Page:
The NHS is today launching a multi-million pound TV advertising campaign with the aim of recruiting thousands of nurses during its landmark 70th year.
The new £8m campaign, funded by NHS England and the Department of Health and Social Care, has been billed by health service leaders as the biggest recruitment drive in its 70 year history.
“This campaign is all about inspiring young people and others who want a change of career to come and work for the NHS”
Primarily targeting school children aged 14-18, the We are the NHS campaign will feature TV and radio advertising, posters and social media.
It will highlight the opportunities available for potential new recruits, initially putting the spotlight on nursing, said NHS England.
Key areas currently facing the worst shortages, including mental health, learning disability and community and general practice nursing, will be prioritised.
There were over 34,000 nursing vacancies reported in England between April to September 2017, with over 6,000 in mental health and 1,500 in community nursing at the end of the year.
The campaign aims to increase the total number of applications into the NHS by 22,000 as well as doubling the numbers of nurses returning to practice and improve retention of staff in all sectors.
“Being a nurse or midwife in the NHS is one of the most exciting and fulfilling careers anyone can undertake”
It will recognise the “incredible contribution and impact of NHS staff who treat over one million patients every 24 hours across the country in GP surgeries, hospitals and at home”.
While launching the campaign, NHS leaders cited new market research reinforcing the “special place that its staff hold in the nation’s heart”.
Nurses and doctors topped a public poll as the most trusted and respected professions in the country, according to research carried out for the campaign.
Three quarters of those surveyed chose nurses and doctors as professions they trusted the most and seven in ten people said they were some of the most important roles in society.
However, the research suggested the majority of the public surveyed did not know the wide range of careers available working as a nurse, noted NHS England.
For example, it said only 3% knew that nurses worked in mental health and one third could not name a nursing role outside of hospital like district nurses.
“Future nurses who are inspired this summer will help the NHS to reach its first century”
Further findings suggested that the public was largely unaware of the skills and opportunities available in 21st century nursing.
The vast majority saw nurses first and foremost as “caring” but far fewer saw them as “leaders”, “innovators” and “academics”.
In addition, despite having respect from the public, the campaign research revealed demonstrable differences in parents’ expectations for sons and daughters.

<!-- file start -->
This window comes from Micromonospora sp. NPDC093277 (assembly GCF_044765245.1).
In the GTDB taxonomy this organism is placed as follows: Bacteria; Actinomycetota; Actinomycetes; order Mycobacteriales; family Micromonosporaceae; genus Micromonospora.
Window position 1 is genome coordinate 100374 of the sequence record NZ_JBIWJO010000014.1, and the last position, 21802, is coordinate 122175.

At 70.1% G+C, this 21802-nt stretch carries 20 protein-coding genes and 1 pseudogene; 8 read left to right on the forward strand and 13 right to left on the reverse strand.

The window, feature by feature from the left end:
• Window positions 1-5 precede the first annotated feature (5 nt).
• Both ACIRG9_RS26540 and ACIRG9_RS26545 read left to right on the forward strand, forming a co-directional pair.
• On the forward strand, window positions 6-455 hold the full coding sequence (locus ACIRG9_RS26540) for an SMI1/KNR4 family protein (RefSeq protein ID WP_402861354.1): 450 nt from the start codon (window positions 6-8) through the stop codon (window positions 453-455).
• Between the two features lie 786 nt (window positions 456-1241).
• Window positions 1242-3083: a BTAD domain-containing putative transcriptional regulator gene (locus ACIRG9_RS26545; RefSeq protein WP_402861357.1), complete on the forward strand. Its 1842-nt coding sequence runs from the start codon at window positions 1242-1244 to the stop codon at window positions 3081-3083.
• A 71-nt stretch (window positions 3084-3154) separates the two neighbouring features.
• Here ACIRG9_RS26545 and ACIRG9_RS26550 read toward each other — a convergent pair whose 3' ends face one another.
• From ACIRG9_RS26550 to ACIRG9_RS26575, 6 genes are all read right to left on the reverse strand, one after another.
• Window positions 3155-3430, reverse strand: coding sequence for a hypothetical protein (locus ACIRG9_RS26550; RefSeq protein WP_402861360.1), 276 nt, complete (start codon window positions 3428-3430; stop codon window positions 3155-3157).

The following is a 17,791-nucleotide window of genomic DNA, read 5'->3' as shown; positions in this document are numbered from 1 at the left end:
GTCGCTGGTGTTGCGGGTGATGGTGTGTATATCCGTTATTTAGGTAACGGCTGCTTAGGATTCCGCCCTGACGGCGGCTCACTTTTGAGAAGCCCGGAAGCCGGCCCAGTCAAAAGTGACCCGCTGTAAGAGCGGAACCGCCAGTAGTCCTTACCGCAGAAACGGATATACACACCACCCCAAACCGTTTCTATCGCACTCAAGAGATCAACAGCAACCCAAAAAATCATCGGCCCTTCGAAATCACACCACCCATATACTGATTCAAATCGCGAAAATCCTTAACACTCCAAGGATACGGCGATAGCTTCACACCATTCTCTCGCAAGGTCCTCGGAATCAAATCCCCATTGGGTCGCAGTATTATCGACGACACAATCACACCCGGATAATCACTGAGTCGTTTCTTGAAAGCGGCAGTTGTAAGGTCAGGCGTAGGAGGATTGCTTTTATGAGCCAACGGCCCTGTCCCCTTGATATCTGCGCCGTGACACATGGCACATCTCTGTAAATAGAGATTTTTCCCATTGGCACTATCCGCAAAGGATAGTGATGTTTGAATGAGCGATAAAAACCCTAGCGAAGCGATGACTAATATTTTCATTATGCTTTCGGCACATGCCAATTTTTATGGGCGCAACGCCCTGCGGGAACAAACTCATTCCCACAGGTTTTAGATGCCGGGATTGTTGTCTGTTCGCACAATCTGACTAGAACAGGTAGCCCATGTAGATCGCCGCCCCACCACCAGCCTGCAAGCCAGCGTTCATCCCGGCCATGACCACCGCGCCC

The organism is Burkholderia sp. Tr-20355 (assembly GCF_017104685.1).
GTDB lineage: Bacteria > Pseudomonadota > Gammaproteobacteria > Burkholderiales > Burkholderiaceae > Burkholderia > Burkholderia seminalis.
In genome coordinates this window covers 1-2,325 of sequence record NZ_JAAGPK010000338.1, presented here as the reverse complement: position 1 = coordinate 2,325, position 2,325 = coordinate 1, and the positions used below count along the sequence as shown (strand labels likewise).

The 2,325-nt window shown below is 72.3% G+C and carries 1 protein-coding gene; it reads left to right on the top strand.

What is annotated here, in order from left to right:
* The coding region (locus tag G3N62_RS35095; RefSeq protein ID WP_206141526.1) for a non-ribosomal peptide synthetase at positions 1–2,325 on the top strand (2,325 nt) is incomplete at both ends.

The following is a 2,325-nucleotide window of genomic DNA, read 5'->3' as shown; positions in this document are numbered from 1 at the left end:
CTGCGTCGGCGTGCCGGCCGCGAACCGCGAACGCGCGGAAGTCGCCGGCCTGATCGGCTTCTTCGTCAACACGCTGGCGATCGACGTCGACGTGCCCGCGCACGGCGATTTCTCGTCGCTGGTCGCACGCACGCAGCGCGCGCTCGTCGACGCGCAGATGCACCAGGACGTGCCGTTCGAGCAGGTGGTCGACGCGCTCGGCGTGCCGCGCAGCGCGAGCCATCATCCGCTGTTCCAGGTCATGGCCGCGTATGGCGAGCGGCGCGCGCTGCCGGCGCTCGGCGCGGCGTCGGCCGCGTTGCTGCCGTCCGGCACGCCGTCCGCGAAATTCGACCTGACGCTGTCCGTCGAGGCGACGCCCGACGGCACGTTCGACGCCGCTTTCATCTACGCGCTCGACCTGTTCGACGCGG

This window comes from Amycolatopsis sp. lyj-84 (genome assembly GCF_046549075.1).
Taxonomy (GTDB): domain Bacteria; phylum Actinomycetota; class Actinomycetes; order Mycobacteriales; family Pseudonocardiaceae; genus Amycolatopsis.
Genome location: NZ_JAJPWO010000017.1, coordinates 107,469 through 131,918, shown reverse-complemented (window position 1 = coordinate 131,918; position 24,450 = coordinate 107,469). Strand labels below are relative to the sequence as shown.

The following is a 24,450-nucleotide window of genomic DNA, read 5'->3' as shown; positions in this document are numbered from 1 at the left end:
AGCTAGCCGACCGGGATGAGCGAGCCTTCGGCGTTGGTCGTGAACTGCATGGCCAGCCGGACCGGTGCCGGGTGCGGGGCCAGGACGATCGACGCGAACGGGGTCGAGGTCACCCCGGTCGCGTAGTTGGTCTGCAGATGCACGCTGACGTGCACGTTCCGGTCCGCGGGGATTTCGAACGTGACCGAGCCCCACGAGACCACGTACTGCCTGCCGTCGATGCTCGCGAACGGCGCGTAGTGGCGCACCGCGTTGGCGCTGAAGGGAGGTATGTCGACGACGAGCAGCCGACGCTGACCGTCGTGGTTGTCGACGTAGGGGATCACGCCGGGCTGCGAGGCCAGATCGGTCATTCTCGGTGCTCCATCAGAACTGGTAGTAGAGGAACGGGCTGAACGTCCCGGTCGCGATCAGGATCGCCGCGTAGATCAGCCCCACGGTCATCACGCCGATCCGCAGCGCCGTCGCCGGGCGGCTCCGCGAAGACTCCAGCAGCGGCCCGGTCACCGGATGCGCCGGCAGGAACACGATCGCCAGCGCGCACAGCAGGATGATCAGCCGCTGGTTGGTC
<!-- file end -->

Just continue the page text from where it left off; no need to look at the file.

Only four in 10 parents said they would be proud of their son being a nurse and three in 10 were unable to name roles that they can work in other than hospitals.
The survey was conducted by Kantar Public among a representative sample 2,165 of the general public in England aged 16 and over between 19 and 25 June.
Chief nursing officer for England Professor Jane Cummings said the survey findings showed that more needed to be done to highlight the vast range of opportunities available in the NHS.
England’s chief nurse to oversee health service in the capital
She said: “The NHS is our country’s most loved institution and that is down to the expert skill, dedication and compassion of its brilliant staff.
“Nursing and midwifery make up the largest part of the workforce and as I know from personal experience, provides a unique opportunity to make a real difference to peoples’ lives in a way that simply cannot be matched,” she said.
She added: “This campaign is all about inspiring young people and others who want a change of career to come and work for the NHS and have a rewarding and fulfilling career that makes a real difference.”
Health and social care secretary Jeremy Hunt, said: “Being a nurse or midwife in the NHS is one of the most exciting and fulfilling careers anyone can undertake.
“I want this campaign to inspire people to take up a career in the NHS and help boost the number of home grown nurses and midwives,” he said.
Janet Davies, chief executive and general secretary of the Royal College of Nursing, said: “Future nurses who are inspired this summer will help the NHS to reach its first century and beyond.
“Patients get the majority of their care from nurses and the next generation will be at the forefront of innovation,” she said.
The head of analysis at NHS Providers, Phillippa Hentsch, said: “Recruiting and retaining the right level of staff is now the biggest issue for NHS trusts.
“Nurses are an extremely valuable part of the NHS workforce,” she said. “We are pleased that the Department of Health and Social Care is working with NHS England to promote the variety of nursing careers and supporting trusts by highlighting why the NHS is a great place to work for nurses.”
As well as the recruitment campaign, NHS England highlighted that it was leading work with over 800 nursing and midwifery “ambassadors”
Through visits to schools, the ambassadors are working to change the perceptions and help parents, teachers and young people see nursing and midwifery as a career of choice, it said.
Meanwhile, in the autumn, the Department of Health and Social Care will run an adult social care recruitment campaign to raise the profile of the sector and attract people to consider it as a career.